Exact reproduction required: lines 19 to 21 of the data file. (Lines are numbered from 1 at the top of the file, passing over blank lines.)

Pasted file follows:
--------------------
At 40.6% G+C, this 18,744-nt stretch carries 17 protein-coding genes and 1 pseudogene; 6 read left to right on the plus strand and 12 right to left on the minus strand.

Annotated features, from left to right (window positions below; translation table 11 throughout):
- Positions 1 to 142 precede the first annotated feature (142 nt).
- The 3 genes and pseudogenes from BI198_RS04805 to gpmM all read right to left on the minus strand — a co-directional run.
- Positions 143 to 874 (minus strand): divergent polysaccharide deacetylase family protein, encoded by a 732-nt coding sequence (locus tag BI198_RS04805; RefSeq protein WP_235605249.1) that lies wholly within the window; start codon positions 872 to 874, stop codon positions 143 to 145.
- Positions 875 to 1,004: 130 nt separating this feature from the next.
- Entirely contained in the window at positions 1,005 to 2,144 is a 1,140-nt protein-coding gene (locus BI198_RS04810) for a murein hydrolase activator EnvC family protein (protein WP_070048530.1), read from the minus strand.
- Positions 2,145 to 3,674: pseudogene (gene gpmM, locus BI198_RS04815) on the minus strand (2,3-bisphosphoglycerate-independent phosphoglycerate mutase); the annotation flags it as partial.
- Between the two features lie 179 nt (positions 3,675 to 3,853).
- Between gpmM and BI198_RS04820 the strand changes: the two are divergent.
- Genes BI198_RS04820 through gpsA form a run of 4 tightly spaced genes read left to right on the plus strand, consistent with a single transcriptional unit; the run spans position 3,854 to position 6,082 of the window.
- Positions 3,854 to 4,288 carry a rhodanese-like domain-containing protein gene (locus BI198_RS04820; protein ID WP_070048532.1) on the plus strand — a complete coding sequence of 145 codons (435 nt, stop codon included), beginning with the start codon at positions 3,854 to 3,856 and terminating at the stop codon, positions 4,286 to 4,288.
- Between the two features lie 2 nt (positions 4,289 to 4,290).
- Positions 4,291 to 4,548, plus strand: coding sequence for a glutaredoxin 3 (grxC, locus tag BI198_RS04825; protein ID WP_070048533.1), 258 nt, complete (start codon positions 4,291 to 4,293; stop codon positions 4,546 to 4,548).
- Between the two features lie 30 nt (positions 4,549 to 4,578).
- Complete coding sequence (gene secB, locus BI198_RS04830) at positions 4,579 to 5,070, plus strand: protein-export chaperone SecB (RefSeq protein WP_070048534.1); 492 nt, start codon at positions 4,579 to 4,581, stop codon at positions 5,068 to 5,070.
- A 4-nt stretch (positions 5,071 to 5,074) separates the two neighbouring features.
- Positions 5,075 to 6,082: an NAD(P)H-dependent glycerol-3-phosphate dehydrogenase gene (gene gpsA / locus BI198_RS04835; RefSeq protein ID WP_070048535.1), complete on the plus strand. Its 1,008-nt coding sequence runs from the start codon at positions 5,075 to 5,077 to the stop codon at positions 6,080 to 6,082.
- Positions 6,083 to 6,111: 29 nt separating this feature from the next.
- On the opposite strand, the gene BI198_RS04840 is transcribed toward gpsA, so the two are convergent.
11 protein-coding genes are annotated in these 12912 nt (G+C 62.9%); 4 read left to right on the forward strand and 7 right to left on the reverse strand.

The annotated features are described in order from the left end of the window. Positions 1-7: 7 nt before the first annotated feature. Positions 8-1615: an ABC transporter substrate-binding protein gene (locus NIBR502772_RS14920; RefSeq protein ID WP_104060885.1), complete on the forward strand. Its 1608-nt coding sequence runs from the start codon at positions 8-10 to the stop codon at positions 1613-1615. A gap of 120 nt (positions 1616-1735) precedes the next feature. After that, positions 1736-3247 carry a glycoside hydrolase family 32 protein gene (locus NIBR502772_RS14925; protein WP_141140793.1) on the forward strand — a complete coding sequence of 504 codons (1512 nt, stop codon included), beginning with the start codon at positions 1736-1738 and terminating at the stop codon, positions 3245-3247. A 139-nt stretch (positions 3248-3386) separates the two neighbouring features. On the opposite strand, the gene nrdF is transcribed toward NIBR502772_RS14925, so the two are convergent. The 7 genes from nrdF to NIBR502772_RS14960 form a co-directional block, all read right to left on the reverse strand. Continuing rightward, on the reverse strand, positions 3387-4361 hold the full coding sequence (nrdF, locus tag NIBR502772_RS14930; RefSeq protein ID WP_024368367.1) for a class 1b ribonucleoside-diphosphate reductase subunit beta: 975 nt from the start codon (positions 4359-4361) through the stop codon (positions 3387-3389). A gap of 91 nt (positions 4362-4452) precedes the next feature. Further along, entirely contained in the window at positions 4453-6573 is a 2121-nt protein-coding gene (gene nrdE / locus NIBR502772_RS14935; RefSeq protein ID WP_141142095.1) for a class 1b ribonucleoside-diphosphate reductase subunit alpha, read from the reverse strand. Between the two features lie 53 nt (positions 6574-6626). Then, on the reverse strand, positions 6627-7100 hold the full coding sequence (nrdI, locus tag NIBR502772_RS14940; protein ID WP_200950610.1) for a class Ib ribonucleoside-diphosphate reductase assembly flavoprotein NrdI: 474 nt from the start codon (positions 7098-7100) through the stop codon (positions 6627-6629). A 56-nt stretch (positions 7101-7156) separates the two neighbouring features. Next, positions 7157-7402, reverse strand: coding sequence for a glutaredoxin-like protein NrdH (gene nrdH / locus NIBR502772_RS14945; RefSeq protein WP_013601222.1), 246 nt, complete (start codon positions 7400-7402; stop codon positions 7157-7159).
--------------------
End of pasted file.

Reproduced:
- Positions 6,083 to 6,111: 29 nt separating this feature from the next.
- On the opposite strand, the gene BI198_RS04840 is transcribed toward gpsA, so the two are convergent.
11 protein-coding genes are annotated in these 12912 nt (G+C 62.9%); 4 read left to right on the forward strand and 7 right to left on the reverse strand.